Exclusive interview with Diversity & Inclusion expert Josefina van Zanten
Internationally renowned learning and organization behavior expert Josefine van Zanten talked about the double-bind dilemma for female executives in the course of the WU Executive Insights series last week. In an interview with the WU Executive Academy, she spoke about the harmful misconceptions surrounding the idea of a “female” future and how to deal with the double-bind dilemma in a way that benefits everyone.
“Damned if you do, doomed if you don’t” was part of the title of a research report on women in executive positions that the consulting firm Catalyst published already in 2007. Back then, the bottom line was clear: on their way to the top, women cannot do anything right. Too feminine, too masculine, too sexy, too liberal, too hysterical, too weak in leadership – women are often judged and depreciated by their environment. Even today, the ubiquitous double-bind dilemma is still an issue. Only recently, it became public that the head of HR and finances of the German Federal Employment Agency would be replaced because the Board of Directors considered her “too weak in leadership.” On the other hand, employees describe her leadership style on Twitter and LinkedIn as modern, visionary, and based on dialogue. What is really behind all this, remains unknown, but the double-bind dilemma might have played a role. Many varied research show that women tend to lead from the back, putting their team ahead, whereas men tend to lead from the front, taking the credit along the way.
Significant improvements have been made when it comes to diversity and inclusion in companies, but it seems that there are still many things that need to change. This is why the WU Executive Academy and the Competence Center for Sustainability Transformation and Responsibility (STaR) hosted an evening event with renowned learning and organization behavior expert Josefine van Zanten as part of the WU Executive Insights series. The event was titled “Diversity and inclusion in a global business environment – from setting the agenda to actual implementation – the do’s and don’ts.”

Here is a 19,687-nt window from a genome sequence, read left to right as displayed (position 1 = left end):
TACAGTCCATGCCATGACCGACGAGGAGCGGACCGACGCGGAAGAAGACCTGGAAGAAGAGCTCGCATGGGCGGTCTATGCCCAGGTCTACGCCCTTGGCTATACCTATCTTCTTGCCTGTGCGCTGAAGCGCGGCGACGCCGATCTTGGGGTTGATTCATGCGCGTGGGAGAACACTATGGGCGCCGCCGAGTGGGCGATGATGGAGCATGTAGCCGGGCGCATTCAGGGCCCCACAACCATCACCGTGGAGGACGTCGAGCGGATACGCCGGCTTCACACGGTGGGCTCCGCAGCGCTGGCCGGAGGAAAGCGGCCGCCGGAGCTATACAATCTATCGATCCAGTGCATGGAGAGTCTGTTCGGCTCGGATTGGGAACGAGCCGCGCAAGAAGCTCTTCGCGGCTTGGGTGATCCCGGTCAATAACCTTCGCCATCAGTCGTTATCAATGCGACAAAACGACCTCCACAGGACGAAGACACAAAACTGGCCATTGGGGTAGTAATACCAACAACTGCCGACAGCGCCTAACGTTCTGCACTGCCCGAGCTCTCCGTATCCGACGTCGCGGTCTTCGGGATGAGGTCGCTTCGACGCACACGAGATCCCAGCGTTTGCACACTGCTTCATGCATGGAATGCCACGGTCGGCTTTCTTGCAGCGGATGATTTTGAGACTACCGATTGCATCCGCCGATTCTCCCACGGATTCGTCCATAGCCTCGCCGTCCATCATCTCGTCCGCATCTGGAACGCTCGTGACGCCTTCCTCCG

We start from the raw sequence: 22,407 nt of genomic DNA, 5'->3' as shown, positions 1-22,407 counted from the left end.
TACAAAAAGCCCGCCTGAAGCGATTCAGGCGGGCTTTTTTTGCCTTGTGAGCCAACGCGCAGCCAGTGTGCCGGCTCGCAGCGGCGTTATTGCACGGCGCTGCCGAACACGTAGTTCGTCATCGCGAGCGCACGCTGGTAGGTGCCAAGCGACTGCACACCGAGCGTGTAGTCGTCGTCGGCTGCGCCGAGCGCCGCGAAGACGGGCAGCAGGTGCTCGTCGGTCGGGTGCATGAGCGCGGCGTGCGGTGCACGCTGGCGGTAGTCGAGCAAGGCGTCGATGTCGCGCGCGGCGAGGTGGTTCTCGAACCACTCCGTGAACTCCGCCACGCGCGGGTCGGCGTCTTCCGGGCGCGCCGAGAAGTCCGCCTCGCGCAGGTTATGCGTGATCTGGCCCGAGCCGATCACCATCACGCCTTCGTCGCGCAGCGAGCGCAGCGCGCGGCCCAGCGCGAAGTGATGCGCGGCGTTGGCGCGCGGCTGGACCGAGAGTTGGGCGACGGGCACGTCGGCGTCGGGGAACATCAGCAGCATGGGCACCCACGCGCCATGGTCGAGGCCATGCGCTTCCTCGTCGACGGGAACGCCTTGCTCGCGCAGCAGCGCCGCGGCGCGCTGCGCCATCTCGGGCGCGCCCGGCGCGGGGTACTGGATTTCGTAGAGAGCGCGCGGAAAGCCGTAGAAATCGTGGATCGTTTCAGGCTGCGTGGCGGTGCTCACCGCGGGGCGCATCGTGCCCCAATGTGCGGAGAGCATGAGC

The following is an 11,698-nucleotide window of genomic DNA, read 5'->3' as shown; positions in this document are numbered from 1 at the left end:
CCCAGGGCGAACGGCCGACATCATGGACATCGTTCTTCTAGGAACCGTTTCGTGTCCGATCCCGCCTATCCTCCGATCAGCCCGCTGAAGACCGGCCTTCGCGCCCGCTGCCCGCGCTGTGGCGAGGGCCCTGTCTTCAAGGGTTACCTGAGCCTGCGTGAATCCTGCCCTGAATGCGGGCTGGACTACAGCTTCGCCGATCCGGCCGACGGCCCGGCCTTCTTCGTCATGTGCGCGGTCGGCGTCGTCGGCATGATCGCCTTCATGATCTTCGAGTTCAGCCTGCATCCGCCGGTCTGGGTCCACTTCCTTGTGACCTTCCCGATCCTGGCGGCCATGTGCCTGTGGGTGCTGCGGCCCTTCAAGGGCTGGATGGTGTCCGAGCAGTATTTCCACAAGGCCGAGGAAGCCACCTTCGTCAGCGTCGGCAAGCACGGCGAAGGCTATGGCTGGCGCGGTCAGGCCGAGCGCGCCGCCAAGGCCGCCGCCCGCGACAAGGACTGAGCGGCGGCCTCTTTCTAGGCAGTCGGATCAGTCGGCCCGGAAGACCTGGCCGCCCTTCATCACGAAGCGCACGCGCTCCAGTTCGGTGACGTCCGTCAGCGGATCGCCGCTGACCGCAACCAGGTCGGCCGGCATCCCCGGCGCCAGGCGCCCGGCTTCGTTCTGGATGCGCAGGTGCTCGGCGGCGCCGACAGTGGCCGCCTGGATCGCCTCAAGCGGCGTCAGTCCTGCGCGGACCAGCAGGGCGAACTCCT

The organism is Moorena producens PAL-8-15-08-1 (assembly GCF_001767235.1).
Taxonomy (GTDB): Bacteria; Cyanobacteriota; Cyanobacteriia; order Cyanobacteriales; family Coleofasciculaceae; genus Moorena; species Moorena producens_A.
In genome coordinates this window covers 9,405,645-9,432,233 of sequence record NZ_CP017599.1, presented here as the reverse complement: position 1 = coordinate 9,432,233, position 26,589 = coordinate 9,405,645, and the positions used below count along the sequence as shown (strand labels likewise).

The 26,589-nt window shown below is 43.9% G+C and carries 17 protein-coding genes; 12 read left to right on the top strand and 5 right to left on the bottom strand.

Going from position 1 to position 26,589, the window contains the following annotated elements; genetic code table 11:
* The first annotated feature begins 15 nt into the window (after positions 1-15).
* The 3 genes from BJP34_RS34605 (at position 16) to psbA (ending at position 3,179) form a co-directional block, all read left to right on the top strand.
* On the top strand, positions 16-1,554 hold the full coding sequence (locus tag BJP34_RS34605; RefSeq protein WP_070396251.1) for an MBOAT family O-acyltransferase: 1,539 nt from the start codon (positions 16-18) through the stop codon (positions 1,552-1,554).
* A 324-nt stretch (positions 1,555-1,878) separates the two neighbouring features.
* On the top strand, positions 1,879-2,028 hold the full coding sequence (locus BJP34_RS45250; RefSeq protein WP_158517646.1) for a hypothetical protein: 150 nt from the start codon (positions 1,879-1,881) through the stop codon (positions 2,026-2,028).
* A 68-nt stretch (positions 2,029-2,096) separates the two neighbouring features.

“The future is female” – do you agree with this often cited quote, Ms. van Zanten?
If you only have women in executive positions in mind, I am afraid I cannot support this slogan.. If you are thinking about gender equality with respect to wages, opportunities, inclusion, and leadership, I do support this notion. Why? Only a pool of different gender cultures, life experiences, and, ultimately, ways of thinking can result in a stock of knowledge that represents all customers, stakeholders, and partners. This would then result in improved performance, commitment, analytical skills, and problem-solving abilities. Society would change for the better, and everyone would benefit from it.
Less than five percent of CEOs of Fortune 500 companies are women. Is misogyny still a part of corporate culture in many companies?